The themes and content of “good” books and movies vary. But, the one thing they all have in common is that they make me feel something. Action and thrillers excite and get my heart racing. Comedies make me smile when they’re good and double over with gut-busting laughter when they’re great. And then there are great dramas. Dramas make me feel everything. Happiness, sadness, anger, despair, fatigue. At different times and sometimes all at once.
Moonlight is one of those great dramas.
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Moonlight is an adaptation of Tarell Alvin McCraney’s semi-autobiographical play In Moonlight Black Boys Look Blue. Told in three acts and via three actors, the movie covers the boyhood (Little – Alex R. Hibbert), teens (Chiron – Ashton Sanders), and early adulthood (Black – Trevante Rhodes) of a gay Black boy growing up in Miami.
From the beginning, Chiron was catching hell from all sides. As a boy, classmates and neighborhood boys chase and tease Little because he doesn’t want to fight. Being quiet and not having the early traits of machismo makes him an easy target for the other boys. They call him names because there’s something different about him.
There’s also his relationship with his mother, Paula (Naomie Harris). At the beginning of the movie I wondered about Little’s parents and family life when he avoided going home. When I first saw his mom, I thought her reaction to her young child staying out all night was understandable. She wore scrubs so I assumed she had a job and seemed like a loving mom who cared about her son. So her aggressiveness and hostility towards Little a few scenes later confused me. But, things became clearer when I realized that she was a drug addict.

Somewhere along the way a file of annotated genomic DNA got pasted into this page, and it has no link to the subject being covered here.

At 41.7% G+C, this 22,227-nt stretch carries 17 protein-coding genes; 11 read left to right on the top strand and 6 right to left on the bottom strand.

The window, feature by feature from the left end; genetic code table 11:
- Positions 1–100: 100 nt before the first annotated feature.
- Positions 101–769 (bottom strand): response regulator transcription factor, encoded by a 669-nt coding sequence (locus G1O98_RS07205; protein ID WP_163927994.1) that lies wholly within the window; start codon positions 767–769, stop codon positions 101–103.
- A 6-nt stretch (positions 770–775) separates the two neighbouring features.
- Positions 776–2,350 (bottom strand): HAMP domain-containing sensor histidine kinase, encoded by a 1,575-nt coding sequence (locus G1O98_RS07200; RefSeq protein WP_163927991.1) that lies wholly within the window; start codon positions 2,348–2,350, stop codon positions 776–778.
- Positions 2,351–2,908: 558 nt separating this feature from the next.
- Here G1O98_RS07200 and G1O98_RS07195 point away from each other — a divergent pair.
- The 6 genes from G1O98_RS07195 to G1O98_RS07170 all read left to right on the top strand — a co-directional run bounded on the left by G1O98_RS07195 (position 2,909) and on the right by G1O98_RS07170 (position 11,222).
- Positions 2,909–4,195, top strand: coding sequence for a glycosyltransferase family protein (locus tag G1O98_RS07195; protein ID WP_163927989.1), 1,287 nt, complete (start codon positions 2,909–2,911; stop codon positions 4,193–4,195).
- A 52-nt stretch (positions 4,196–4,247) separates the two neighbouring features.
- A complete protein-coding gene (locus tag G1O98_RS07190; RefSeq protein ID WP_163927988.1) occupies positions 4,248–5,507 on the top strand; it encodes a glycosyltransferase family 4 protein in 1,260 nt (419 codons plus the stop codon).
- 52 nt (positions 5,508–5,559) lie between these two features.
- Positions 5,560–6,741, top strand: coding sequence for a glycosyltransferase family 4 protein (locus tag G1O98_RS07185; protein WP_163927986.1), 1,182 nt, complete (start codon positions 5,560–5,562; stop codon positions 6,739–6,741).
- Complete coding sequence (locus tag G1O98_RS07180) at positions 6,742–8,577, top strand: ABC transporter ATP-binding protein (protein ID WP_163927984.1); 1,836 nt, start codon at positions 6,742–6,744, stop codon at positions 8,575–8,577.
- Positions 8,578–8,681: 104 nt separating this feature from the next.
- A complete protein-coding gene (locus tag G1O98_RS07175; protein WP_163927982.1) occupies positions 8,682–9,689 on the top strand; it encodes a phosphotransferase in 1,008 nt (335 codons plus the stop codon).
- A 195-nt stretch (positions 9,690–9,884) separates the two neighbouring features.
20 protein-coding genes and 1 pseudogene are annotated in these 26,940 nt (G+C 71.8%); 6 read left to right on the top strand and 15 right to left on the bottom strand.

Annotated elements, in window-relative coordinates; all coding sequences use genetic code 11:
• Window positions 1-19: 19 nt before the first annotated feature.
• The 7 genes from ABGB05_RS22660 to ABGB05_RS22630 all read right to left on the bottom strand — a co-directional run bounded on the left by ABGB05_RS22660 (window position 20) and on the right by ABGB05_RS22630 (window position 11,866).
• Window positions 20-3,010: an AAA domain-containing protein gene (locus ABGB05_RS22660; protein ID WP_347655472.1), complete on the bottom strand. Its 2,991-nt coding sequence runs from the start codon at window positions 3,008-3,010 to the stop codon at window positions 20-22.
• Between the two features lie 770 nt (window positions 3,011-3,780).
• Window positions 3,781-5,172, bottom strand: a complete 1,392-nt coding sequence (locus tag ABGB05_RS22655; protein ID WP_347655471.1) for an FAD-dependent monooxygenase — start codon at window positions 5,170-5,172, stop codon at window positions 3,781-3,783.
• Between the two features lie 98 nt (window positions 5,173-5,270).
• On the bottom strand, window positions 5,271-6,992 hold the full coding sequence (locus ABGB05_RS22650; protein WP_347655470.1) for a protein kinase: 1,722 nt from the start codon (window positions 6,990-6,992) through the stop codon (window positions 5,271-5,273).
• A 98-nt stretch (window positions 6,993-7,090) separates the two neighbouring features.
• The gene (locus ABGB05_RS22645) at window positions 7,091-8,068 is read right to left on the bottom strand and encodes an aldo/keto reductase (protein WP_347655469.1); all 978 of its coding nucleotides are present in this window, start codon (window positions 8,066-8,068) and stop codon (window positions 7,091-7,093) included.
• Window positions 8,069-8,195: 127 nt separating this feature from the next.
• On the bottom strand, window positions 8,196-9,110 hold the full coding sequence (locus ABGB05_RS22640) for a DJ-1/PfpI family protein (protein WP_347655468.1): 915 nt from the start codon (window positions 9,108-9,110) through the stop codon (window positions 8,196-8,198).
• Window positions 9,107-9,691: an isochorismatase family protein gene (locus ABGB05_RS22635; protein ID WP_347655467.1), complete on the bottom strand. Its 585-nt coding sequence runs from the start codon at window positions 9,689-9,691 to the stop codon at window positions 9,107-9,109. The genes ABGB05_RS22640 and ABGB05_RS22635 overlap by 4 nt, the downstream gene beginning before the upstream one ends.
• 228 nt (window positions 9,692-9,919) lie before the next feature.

Little is an outcast from most of his peers and doesn’t receive consistent support and attention at home. He finds some solace in his only friend Kevin (Jaden Piner). And like many other young Black men, finds what he’s looking for on the streets in the form of Juan (Mahershala Ali). These two male figures have a tremendous impact on Little and Chiron and shape the identity of the man he becomes.
Kevin is a pretty normal kid who is one of the few that seems to like Chiron. He accepts Chiron for who he is. Kevin possesses the ability to see Chiron and the other boys for who they are and relates to and understands them and their needs. As the boys mature, Kevin shares his teen escapades with Chiron and helps him to navigate his own burgeoning sexuality.
Juan (aka Blue) is a drug dealer who comes to Little’s rescue. He’s in a very hard and masculine line of business with some of the physical trappings of Black male street life. Yet, he took an interest in Little and didn’t go out of his way to act like a tough guy. He answers the hard questions that Little asks and in doing so offers further insight into how he sees himself. He has a quiet tenderness and nurturing quality that seems at odds with his outward life and identity.
Going into the movie, I didn’t know what to expect from Juan’s relationship with Little. As Juan began to take a deeper interest in Little, I worried about this grown man being so friendly to a little kid and feared he might be a child molester. But, I had to check myself and ask why it would feel more normal and acceptable for a man to ignore or encourage a young boy to embrace hypermasculinity. Why isn’t it expected that he would nurture and care for a boy who is in desperate need of help?